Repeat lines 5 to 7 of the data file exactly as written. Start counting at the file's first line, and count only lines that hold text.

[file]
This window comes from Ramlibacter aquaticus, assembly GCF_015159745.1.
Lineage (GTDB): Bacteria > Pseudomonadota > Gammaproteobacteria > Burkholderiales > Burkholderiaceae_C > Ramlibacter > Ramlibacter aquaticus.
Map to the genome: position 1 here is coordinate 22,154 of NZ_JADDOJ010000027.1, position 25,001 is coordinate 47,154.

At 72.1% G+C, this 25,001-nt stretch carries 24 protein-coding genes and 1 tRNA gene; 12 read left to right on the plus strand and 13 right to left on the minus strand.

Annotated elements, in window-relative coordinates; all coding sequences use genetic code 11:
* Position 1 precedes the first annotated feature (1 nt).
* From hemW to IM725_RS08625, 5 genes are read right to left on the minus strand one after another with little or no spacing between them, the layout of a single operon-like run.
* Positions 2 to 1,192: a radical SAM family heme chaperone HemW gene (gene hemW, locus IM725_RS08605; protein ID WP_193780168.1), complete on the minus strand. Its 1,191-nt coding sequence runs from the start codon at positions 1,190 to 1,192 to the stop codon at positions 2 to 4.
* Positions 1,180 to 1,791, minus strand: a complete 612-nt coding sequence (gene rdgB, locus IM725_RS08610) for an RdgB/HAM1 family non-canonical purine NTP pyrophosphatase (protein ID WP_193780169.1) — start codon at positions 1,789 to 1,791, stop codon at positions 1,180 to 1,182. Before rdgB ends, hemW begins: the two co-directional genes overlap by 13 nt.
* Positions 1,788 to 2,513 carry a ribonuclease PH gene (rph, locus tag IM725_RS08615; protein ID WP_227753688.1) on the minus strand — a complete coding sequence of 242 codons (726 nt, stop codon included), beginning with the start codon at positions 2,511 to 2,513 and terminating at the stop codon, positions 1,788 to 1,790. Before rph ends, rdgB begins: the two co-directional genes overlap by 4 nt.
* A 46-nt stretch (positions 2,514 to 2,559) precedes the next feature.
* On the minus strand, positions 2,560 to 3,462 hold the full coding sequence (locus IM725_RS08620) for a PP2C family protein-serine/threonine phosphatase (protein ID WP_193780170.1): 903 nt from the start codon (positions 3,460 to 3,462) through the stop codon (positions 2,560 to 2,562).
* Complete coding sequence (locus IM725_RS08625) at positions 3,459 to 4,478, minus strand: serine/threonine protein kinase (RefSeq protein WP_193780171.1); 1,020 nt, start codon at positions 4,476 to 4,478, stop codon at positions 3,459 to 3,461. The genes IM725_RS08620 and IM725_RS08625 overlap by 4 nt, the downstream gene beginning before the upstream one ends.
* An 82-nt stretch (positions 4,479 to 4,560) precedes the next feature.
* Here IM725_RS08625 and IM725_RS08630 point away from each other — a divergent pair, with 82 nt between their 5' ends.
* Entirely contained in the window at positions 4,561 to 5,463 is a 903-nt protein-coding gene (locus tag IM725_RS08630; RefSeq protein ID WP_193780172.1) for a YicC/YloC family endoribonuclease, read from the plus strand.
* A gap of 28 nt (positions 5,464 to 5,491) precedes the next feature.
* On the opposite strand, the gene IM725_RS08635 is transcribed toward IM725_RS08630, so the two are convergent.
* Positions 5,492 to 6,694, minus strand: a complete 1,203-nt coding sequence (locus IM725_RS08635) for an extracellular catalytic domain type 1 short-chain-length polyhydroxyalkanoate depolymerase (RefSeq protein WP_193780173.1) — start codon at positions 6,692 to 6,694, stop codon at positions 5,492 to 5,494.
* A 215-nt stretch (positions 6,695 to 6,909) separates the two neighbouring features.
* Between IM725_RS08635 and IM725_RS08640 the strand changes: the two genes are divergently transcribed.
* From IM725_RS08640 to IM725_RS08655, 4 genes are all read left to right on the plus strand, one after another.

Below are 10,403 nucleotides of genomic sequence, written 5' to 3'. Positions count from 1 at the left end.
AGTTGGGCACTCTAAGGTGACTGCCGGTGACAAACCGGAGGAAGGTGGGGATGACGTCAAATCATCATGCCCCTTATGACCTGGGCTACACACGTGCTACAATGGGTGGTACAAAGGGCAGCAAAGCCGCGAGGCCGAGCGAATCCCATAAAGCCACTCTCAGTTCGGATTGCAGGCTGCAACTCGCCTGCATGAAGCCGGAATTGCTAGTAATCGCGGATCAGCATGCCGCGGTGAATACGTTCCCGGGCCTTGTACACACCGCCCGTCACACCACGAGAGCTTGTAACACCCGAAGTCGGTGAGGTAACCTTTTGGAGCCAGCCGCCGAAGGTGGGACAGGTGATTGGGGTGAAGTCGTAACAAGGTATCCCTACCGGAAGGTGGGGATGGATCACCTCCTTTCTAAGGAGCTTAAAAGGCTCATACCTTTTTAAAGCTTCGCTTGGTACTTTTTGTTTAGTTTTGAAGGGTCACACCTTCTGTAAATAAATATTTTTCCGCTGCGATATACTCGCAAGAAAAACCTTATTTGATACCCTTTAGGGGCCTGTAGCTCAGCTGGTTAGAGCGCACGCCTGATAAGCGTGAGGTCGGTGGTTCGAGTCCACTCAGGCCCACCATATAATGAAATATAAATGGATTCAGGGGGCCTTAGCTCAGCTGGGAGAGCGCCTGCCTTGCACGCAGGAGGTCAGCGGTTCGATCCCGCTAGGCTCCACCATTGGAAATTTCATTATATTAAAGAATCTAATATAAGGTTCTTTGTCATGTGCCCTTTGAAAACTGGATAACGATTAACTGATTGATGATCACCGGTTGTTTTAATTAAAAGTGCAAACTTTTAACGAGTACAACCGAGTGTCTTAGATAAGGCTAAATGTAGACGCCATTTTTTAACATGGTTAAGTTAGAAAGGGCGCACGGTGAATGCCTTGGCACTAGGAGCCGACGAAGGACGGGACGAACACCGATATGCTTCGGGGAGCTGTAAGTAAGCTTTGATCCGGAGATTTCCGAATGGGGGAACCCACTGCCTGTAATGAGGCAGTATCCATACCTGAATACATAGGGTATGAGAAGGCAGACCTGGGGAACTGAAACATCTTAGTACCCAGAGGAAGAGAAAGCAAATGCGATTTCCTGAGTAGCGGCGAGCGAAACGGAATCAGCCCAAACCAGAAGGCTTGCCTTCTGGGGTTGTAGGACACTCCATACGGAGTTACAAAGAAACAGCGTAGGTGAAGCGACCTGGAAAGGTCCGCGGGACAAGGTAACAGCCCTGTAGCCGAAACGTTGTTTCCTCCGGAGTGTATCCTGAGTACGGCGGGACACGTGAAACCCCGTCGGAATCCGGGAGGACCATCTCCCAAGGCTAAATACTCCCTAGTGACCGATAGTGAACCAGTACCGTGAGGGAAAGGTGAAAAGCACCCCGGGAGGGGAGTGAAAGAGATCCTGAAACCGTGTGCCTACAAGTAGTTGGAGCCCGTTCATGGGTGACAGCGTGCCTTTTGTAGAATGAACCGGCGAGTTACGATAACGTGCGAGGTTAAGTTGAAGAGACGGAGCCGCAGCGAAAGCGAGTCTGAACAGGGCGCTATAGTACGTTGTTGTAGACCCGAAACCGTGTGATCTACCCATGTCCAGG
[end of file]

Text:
Annotated elements, in window-relative coordinates; all coding sequences use genetic code 11:
* Position 1 precedes the first annotated feature (1 nt).
* From hemW to IM725_RS08625, 5 genes are read right to left on the minus strand one after another with little or no spacing between them, the layout of a single operon-like run.